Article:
Wine & Cheese Gift Baskets Key Terms
Celebrate the occasion with these best wine and cheese gift basket key termsWhether you want to create a wine and cheese basket or buy one for an employee or client, knowing what to ask for and what to buy will make your business's wine and cheese basket stand out.
If you can learn the proper terminology surrounding wine and cheese, you'll be able to build or buy a superior wine and cheese basket.
100-point wineA 100-point wine meets all the criteria of noted wine onephile Robert Parker. By his definition, it's a perfect wine. Including this type of wine in your gift baskets can allow you to price them higher.
Chardonnay, merlot, portWhile some people see wine as either white or red, wines come in hundreds of varieties from the light-flavored white zinfandel to the heavy sweetness of a port wine. Before selecting a bottle or two for a wine and cheese gift basket, learn the basic differences in the varieties. You may want to use more than one type of wine, especially if they compliment each other.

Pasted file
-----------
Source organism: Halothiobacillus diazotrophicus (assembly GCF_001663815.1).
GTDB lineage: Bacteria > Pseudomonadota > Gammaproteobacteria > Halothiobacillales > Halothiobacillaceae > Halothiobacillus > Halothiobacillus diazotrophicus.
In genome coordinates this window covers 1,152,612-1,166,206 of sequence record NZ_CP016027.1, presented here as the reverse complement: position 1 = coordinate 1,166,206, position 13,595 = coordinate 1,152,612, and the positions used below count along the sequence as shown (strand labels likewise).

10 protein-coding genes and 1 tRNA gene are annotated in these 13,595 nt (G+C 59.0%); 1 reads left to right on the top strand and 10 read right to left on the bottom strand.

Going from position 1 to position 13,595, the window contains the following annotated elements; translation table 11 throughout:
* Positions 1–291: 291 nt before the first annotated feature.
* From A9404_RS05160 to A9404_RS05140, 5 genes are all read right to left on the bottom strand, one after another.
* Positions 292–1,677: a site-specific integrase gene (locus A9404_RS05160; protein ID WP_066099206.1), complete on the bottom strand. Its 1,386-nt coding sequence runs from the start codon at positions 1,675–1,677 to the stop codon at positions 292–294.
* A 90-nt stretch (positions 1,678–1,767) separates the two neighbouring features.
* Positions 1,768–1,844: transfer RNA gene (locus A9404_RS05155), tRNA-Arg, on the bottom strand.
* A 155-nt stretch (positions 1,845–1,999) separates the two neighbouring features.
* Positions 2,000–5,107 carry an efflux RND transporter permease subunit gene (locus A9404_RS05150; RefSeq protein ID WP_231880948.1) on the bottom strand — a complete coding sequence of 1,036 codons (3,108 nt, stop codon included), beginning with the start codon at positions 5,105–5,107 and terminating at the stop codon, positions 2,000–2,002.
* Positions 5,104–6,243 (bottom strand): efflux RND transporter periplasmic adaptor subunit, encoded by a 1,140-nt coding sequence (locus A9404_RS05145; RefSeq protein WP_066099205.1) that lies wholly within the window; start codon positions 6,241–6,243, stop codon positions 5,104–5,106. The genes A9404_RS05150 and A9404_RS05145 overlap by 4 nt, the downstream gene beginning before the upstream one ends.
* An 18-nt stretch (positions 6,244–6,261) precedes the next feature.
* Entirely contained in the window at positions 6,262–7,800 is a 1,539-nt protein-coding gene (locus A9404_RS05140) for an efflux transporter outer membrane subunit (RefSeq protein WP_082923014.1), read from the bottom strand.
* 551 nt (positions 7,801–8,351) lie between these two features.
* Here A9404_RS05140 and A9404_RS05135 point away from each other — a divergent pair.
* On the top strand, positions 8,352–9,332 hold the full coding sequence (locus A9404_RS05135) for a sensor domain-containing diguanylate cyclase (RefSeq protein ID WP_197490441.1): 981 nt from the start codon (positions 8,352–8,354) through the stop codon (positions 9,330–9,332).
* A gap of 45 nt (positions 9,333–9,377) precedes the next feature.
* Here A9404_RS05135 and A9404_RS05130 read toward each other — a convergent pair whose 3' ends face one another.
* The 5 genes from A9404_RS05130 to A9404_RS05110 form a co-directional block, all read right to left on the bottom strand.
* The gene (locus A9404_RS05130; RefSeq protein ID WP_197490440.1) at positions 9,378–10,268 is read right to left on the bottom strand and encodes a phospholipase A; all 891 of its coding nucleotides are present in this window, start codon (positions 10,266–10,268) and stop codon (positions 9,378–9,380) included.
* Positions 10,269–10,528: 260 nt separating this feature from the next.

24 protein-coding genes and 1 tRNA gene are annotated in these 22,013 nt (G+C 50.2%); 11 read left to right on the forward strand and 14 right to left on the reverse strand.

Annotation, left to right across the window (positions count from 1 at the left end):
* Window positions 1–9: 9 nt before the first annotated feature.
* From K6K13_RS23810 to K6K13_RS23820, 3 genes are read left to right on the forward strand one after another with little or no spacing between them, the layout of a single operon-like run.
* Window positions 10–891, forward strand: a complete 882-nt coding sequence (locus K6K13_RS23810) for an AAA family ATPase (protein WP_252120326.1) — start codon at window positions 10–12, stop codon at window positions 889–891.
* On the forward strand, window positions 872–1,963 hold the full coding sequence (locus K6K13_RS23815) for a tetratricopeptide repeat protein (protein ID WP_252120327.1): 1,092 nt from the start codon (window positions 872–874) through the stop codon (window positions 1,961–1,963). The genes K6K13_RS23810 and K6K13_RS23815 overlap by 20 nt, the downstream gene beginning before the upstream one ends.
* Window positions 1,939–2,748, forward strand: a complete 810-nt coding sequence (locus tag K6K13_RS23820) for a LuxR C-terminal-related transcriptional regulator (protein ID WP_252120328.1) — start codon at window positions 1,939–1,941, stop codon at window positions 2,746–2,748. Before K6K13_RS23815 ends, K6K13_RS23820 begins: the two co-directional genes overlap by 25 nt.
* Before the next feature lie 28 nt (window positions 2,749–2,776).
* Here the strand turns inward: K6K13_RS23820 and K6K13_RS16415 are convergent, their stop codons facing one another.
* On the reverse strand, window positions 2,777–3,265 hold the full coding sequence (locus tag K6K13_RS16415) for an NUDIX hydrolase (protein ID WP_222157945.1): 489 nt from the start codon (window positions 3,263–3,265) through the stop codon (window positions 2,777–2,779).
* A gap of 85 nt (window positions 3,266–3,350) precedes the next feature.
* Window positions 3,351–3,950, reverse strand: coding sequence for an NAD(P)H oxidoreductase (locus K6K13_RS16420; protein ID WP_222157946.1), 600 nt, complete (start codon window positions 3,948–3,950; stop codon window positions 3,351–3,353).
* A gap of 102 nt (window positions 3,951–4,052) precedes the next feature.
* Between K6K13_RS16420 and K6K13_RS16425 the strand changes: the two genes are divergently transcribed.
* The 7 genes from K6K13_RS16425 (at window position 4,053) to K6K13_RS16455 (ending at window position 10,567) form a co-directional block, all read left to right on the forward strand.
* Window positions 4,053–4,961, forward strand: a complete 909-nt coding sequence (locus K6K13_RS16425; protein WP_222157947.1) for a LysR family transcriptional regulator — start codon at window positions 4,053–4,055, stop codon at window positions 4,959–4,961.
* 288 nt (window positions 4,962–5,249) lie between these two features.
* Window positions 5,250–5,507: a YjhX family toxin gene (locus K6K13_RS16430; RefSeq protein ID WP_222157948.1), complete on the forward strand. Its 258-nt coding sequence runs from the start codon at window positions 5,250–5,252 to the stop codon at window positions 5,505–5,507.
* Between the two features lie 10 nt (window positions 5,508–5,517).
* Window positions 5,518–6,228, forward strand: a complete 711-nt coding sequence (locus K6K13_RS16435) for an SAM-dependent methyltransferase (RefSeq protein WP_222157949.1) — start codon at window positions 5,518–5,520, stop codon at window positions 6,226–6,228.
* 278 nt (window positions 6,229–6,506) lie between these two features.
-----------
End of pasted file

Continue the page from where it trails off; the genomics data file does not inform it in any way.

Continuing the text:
Artisanal cheeseArtisanal cheese is cheese made by hand in small batches. You can find artisanal cheese made using traditional methods.
Aged and affineurAged cheeses are older cheeses; typically an affineur cures the cheese for longer than six months.
Brie, RoquefortJust as with wine, hundreds of cheese varieties exist. The labels on a piece of cheese often don't give you any clue how the cheese will taste, so learn the difference between Roquefort and Brie, which are salty and sharp as opposed to soft and creamy, respectively. This can help you pair the best cheese with the right wine.
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